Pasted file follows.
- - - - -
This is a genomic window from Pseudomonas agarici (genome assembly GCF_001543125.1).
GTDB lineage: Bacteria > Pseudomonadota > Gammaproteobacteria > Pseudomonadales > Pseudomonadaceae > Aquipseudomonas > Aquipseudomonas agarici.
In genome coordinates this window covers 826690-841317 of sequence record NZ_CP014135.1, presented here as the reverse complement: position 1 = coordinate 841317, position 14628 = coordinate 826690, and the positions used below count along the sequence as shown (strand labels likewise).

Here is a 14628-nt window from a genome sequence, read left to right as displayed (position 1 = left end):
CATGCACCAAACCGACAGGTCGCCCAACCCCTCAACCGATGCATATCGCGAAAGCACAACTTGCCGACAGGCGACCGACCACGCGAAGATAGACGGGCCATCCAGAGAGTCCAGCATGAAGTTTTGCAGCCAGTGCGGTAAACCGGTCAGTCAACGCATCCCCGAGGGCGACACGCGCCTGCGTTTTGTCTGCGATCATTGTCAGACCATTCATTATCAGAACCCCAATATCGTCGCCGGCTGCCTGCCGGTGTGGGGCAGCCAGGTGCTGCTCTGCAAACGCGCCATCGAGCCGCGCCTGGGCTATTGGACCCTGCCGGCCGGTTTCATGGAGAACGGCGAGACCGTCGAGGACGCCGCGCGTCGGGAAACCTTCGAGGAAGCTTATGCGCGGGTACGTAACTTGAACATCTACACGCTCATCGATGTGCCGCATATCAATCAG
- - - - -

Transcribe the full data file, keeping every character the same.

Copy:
This is a genomic window from Pseudomonas agarici (genome assembly GCF_001543125.1).
GTDB lineage: Bacteria > Pseudomonadota > Gammaproteobacteria > Pseudomonadales > Pseudomonadaceae > Aquipseudomonas > Aquipseudomonas agarici.
In genome coordinates this window covers 826690-841317 of sequence record NZ_CP014135.1, presented here as the reverse complement: position 1 = coordinate 841317, position 14628 = coordinate 826690, and the positions used below count along the sequence as shown (strand labels likewise).

Here is a 14628-nt window from a genome sequence, read left to right as displayed (position 1 = left end):
CATGCACCAAACCGACAGGTCGCCCAACCCCTCAACCGATGCATATCGCGAAAGCACAACTTGCCGACAGGCGACCGACCACGCGAAGATAGACGGGCCATCCAGAGAGTCCAGCATGAAGTTTTGCAGCCAGTGCGGTAAACCGGTCAGTCAACGCATCCCCGAGGGCGACACGCGCCTGCGTTTTGTCTGCGATCATTGTCAGACCATTCATTATCAGAACCCCAATATCGTCGCCGGCTGCCTGCCGGTGTGGGGCAGCCAGGTGCTGCTCTGCAAACGCGCCATCGAGCCGCGCCTGGGCTATTGGACCCTGCCGGCCGGTTTCATGGAGAACGGCGAGACCGTCGAGGACGCCGCGCGTCGGGAAACCTTCGAGGAAGCTTATGCGCGGGTACGTAACTTGAACATCTACACGCTCATCGATGTGCCGCATATCAATCAG